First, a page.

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    Rights statement: This is the author’s version of a work that was accepted for publication in Economics of Education Review. Changes resulting from the publishing process, such as peer review, editing, corrections, structural formatting, and other quality control mechanisms may not be reflected in this document. Changes may have been made to this work since it was submitted for publication. A definitive version was subsequently published in Economics of Education Review, 70, 2019 DOI: 10.1016/j.econedurev.2019.03.003

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Inequalities in adolescent learning: Does the timing and persistence of food insecurity at home matter?

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<mark>Journal publication date</mark>1/06/2019
<mark>Journal</mark>Economics of Education Review
Volume70
Number of pages15
Pages (from-to)94-108
Publication statusPublished
Early online date21/03/19
Original languageEnglish

Abstract

We investigated inequalities in learning achievements at 12 years by household food insecurity trajectories at ages 5, 8 and 12 years in a longitudinal sample of 1,911 Indian children. Estimates included extensive child and household controls and lagged cognitive scores to address unobserved individual heterogeneity in ability and early investments. Overall, household food insecurity at any age predicted lower vocabulary, reading, maths and English scores in early adolescence. Adolescents from households that transitioned from food insecurity at age 5 to food security at a later age, and adolescents from chronically food insecure households had the lowest scores across all outcomes. There was heterogeneity in the relationship between temporal occurrence of food insecurity and cognitive skills, based on developmental and curriculum-specific timing of skill formation. Results were robust to additional explanations of the “household food insecurity gap”, i.e. education and health investments, parental and children's educational aspirations, and children's psychosocial skills.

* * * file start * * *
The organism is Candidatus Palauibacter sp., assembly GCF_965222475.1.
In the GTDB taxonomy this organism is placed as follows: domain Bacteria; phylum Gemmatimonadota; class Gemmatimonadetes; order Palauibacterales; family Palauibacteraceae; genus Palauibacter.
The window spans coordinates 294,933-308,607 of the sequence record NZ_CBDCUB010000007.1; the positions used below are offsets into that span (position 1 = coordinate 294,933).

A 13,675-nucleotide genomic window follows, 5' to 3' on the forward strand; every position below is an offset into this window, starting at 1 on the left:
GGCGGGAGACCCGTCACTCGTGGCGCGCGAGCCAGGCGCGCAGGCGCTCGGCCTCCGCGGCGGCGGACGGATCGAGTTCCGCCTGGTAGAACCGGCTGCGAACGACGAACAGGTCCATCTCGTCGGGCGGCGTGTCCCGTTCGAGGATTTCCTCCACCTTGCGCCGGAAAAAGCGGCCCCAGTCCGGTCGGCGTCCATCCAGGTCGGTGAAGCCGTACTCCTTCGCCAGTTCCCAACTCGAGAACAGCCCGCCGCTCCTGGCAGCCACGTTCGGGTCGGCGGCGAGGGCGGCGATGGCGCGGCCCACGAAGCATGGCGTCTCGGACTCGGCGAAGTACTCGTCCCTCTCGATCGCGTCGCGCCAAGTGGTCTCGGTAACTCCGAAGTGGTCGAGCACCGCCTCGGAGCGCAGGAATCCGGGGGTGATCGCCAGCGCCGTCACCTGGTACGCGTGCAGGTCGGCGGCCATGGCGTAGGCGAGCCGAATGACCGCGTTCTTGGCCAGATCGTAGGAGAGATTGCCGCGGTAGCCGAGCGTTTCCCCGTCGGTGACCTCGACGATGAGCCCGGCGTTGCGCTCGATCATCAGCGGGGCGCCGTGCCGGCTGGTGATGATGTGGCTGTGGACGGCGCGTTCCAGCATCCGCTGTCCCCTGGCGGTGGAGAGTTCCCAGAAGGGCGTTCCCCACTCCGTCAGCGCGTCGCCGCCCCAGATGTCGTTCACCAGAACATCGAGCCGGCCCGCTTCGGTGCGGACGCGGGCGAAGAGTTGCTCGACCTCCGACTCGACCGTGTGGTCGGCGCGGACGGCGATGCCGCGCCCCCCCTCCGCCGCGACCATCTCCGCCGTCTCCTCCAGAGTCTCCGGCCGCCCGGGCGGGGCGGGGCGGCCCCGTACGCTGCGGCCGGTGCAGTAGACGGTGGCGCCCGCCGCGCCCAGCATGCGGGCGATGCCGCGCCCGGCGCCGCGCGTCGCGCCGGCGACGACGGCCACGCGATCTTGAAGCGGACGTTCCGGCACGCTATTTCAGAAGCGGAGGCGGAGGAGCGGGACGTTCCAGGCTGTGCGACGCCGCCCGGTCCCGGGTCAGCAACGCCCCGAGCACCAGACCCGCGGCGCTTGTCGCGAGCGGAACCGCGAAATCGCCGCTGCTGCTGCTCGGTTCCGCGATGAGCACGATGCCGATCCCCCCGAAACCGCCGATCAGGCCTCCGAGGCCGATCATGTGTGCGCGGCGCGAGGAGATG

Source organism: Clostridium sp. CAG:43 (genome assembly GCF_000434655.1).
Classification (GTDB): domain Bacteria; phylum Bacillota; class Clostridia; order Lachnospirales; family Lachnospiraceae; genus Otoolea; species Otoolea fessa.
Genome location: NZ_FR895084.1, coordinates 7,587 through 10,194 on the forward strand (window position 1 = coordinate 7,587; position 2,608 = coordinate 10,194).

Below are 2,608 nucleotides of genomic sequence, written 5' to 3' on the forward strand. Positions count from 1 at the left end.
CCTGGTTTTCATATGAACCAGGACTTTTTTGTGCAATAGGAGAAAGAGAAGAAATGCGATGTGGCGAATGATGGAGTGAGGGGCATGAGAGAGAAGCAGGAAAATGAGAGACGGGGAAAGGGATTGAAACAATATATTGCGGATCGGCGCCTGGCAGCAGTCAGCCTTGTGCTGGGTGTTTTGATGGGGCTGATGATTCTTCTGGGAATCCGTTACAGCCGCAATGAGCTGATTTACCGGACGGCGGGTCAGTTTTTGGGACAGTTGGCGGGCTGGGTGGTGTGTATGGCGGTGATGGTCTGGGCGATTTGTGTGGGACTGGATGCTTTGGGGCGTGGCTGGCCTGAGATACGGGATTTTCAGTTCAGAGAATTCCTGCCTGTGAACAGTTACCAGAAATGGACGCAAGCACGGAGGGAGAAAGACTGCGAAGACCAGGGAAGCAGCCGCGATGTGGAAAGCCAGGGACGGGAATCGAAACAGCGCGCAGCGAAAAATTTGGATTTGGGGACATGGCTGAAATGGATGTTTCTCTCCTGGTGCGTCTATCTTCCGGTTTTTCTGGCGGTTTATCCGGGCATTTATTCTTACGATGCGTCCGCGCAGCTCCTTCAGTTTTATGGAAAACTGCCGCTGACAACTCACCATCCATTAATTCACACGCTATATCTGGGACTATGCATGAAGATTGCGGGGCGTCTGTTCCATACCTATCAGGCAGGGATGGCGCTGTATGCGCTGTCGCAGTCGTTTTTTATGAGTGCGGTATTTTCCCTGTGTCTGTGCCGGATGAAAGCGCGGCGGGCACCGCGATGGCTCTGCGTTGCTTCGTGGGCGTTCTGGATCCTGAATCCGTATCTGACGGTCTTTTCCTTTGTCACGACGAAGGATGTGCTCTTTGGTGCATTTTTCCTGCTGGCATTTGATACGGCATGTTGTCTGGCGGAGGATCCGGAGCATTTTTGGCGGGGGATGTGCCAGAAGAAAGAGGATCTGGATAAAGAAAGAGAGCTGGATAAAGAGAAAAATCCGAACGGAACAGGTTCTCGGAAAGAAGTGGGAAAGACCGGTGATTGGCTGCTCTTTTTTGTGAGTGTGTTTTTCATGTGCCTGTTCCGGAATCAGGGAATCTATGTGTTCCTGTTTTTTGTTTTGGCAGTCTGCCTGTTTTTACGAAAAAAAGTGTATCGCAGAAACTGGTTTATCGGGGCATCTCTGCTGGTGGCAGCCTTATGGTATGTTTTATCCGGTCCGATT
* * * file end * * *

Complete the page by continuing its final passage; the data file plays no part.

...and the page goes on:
Bibliographic note

This is the author’s version of a work that was accepted for publication in Economics of Education Review. Changes resulting from the publishing process, such as peer review, editing, corrections, structural formatting, and other quality control mechanisms may not be reflected in this document. Changes may have been made to this work since it was submitted for publication. A definitive version was subsequently published in Economics of Education Review, 70, 2019 DOI: 10.1016/j.econedurev.2019.03.003